The country’s exports in the same period rose by nearly 10 per cent YoY to $30.64 billion. Meanwhile, imports decreased by 5.66 per cent to $44.03 billion when compared to the same period the previous fiscal year. The current account deficit also reduced by almost 51 per cent to $5.03 billion, according to local media reports.
Bangladesh’s trade deficit has decreased by 28.8 per cent YoY to $13.38 billion in the July-January period due to the central bank’s import restrictions and the government’s austerity measures to save dollars. However, the trade deficit has increased by 8.82 per cent from $12.3 billion in the first half of the financial year, as per central bank data.
The current account balance shows a clear picture of a country’s foreign transaction situation, including imports and exports as well as regular income and expenditure. If the account has a surplus, the country doesn’t have to take on any debt for current transactions. But if there is a deficit, the country has to take a loan.
Bangladesh opened FY2022-23 with a record trade deficit of $33.24 billion and a current account deficit of $18.69 billion amid the Russia-Ukraine war. As the war’s ripple effects continued to damage the country’s economy, the authorities restricted spending and sought long-term support from the International Monetary Fund (IMF) and other agencies to prevent an economic crisis.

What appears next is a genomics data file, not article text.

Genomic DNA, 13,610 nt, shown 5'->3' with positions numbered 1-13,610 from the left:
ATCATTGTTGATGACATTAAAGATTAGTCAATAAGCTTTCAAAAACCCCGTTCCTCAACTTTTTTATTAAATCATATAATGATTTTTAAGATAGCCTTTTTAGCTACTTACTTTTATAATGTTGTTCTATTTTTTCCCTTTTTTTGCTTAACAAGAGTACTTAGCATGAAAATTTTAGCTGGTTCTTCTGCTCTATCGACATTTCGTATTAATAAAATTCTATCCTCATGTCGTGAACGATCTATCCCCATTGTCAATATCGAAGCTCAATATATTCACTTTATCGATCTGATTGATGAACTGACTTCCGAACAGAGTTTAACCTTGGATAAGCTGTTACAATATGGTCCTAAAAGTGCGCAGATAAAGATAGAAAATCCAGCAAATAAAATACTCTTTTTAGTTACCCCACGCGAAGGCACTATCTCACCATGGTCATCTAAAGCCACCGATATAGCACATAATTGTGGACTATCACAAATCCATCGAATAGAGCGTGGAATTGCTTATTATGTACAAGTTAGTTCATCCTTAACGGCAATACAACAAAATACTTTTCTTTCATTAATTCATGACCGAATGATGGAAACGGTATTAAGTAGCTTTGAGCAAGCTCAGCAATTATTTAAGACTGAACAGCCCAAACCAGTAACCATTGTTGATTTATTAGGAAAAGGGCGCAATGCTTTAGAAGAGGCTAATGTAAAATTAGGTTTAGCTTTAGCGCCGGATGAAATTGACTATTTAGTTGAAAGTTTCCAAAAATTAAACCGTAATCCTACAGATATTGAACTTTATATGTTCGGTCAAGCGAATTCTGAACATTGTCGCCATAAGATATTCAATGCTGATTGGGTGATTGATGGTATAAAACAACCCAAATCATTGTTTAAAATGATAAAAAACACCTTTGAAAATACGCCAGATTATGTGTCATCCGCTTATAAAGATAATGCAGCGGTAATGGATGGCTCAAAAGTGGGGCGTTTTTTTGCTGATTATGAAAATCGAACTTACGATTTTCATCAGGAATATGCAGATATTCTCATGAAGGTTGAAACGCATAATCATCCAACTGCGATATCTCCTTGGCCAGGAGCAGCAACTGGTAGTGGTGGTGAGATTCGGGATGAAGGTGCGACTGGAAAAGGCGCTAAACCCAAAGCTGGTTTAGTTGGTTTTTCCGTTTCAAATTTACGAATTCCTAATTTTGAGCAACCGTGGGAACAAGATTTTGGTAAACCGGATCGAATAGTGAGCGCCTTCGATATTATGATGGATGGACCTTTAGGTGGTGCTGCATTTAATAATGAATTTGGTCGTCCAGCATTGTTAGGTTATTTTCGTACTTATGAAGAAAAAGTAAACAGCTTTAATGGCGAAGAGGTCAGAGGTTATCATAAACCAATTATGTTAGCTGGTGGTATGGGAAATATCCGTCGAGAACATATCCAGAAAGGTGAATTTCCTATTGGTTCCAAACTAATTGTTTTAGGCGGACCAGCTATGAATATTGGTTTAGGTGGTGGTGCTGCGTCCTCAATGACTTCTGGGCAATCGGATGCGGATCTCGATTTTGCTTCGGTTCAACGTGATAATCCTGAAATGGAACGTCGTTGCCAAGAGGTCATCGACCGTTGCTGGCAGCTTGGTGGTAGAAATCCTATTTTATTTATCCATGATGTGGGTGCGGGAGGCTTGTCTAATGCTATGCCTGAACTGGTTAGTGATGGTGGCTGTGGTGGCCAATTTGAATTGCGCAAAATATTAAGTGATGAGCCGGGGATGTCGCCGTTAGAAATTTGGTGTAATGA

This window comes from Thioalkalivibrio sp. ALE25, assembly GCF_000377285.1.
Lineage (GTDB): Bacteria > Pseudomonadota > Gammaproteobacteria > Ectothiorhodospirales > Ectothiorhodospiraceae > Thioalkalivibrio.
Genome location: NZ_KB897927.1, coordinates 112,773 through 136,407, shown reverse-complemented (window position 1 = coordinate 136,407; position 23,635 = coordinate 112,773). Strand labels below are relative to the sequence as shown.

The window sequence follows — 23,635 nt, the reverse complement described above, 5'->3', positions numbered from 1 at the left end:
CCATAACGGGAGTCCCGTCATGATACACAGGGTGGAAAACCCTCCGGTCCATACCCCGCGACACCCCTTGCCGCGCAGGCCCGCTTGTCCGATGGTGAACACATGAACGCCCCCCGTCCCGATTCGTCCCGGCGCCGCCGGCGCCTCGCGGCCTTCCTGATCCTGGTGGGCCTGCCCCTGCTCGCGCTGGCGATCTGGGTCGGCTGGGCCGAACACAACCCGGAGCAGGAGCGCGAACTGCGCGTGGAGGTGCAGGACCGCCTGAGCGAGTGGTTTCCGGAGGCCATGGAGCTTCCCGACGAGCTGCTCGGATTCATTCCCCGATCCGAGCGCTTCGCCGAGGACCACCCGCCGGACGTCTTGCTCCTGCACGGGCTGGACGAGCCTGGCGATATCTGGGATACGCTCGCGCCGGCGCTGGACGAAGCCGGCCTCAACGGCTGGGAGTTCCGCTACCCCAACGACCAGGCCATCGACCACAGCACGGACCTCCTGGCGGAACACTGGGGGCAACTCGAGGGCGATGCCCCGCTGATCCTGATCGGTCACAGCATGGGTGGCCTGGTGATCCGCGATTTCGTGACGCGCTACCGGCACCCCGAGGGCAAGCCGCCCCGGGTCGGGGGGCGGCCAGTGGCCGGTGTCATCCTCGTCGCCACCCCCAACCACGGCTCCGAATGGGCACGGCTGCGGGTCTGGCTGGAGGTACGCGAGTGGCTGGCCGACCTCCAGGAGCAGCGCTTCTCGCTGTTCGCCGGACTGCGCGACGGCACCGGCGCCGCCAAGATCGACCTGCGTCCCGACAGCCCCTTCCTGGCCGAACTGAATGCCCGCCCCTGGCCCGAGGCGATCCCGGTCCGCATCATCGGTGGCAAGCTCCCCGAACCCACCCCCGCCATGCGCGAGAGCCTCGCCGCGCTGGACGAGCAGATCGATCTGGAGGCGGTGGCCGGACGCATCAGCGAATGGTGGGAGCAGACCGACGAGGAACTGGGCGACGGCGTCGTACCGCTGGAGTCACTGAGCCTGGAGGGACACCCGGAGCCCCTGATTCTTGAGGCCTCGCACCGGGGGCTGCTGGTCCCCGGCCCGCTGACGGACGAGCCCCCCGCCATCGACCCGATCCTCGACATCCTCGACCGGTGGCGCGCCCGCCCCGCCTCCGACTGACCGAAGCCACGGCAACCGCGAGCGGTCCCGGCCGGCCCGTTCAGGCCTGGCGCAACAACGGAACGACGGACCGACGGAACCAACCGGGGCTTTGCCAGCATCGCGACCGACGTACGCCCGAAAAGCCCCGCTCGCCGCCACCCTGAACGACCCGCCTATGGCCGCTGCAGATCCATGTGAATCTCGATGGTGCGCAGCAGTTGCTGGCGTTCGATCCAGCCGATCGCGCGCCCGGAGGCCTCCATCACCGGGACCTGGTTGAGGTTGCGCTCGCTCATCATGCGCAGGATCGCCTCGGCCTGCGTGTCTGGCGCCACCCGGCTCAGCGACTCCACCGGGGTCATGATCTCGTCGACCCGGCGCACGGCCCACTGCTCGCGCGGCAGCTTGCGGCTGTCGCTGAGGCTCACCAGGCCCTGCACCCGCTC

According to the IMF’s country report on the approval of $4.7 billion in loans for Bangladesh, the country’s current account deficit widened drastically to 4.1 per cent of the gross domestic product (GDP) in FY2022 from 1.1 per cent of GDP in FY2021. However, with strict import controls, the current account deficit is expected to improve to 3.2 per cent of GDP in FY2023.
Fibre2Fashion News Desk (NB)